Much of the analysis of last Tuesday’s election results has centered on the need for the Republican party to "reinvent" itself with respect to the changing demographics and the evolving electorate in the United States.  The main crux of the discussion has centered around Hispanic and woman voters, who overwhelmingly cast ballots for Democratic candidates, and with women in some cases voting against female candidates running on the Republican ticket.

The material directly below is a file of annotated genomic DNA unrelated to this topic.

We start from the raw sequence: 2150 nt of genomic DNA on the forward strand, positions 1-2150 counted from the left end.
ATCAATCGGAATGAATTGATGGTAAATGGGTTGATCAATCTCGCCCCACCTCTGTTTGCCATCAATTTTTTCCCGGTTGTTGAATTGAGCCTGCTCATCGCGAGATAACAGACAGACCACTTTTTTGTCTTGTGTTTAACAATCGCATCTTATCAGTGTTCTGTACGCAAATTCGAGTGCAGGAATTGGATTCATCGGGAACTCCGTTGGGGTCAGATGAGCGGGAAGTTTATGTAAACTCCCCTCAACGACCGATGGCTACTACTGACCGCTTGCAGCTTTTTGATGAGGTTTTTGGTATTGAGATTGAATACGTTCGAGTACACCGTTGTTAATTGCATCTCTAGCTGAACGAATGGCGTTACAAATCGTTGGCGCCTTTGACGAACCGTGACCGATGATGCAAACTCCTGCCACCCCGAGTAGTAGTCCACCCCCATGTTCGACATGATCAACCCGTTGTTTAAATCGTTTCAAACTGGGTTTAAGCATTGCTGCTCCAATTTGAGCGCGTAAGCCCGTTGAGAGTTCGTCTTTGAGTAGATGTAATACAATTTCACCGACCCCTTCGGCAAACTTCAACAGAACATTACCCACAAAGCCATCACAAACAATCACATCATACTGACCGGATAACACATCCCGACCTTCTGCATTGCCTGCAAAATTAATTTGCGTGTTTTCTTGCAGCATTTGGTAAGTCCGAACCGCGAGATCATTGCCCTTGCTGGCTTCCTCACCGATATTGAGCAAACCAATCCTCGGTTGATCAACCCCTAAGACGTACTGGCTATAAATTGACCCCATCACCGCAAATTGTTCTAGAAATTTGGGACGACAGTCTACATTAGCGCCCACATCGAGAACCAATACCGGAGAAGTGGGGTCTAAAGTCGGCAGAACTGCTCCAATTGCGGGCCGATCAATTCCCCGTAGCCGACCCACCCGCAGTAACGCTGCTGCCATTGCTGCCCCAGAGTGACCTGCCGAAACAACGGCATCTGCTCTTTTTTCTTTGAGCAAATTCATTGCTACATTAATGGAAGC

Yet this demographic critique dismisses an analysis of the changing socioeconomic demographics of this country.  The disparity of income between a CEO and the average worker has exploded since the 1970s, from roughly 20 to 1 then to as much as 500 to 1 by some current measures.  During that same period, real wages have gone down by most measures despite worker productivity having increased exponentially.  Productivity and pay had tended to rise mostly in unison in the years following World War II, however they diverged around 1970. As productivity continued to rise (over 100 percent to present day since the early seventies, real wages stagnated, with virtually zero growth. While the country has become more prosperous in many ways, the average person has not.  This is especially true in the last few years of recession, as the median income in the United States has dropped. In a place like New York City--where the median income of $49,461 is now below the national average of $50,502, despite having the highest cost of living in the country--life is becoming more and more difficult to maintain for the general populace.  To put it bluntly, Americans are becoming poorer in real terms.  The cost of goods continues to rise, yet incomes are not keeping pace and people are having to work harder to keep up, resorting to more incomes per household, more jobs per person, more education for getting ahead, more loans for investing in a future that no longer carries the same probability of success that it once did.